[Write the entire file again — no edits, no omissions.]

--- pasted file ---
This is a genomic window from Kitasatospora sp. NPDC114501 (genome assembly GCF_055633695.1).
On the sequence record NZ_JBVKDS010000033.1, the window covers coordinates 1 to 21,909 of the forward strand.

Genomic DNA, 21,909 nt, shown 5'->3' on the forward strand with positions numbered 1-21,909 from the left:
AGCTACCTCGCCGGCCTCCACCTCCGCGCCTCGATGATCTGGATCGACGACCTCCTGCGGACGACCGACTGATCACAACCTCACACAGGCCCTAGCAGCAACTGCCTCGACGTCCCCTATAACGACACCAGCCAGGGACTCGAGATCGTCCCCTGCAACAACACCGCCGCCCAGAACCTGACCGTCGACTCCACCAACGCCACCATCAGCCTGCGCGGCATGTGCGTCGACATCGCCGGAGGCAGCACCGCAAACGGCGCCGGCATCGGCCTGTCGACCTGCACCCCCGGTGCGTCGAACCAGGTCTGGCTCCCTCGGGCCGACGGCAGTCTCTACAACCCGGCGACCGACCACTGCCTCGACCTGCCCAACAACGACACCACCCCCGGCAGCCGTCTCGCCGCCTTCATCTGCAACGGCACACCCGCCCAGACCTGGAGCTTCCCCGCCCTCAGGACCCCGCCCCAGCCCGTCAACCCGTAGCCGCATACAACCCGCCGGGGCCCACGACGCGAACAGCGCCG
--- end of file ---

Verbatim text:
This is a genomic window from Kitasatospora sp. NPDC114501 (genome assembly GCF_055633695.1).
On the sequence record NZ_JBVKDS010000033.1, the window covers coordinates 1 to 21,909 of the forward strand.

Genomic DNA, 21,909 nt, shown 5'->3' on the forward strand with positions numbered 1-21,909 from the left:
AGCTACCTCGCCGGCCTCCACCTCCGCGCCTCGATGATCTGGATCGACGACCTCCTGCGGACGACCGACTGATCACAACCTCACACAGGCCCTAGCAGCAACTGCCTCGACGTCCCCTATAACGACACCAGCCAGGGACTCGAGATCGTCCCCTGCAACAACACCGCCGCCCAGAACCTGACCGTCGACTCCACCAACGCCACCATCAGCCTGCGCGGCATGTGCGTCGACATCGCCGGAGGCAGCACCGCAAACGGCGCCGGCATCGGCCTGTCGACCTGCACCCCCGGTGCGTCGAACCAGGTCTGGCTCCCTCGGGCCGACGGCAGTCTCTACAACCCGGCGACCGACCACTGCCTCGACCTGCCCAACAACGACACCACCCCCGGCAGCCGTCTCGCCGCCTTCATCTGCAACGGCACACCCGCCCAGACCTGGAGCTTCCCCGCCCTCAGGACCCCGCCCCAGCCCGTCAACCCGTAGCCGCATACAACCCGCCGGGGCCCACGACGCGAACAGCGCCG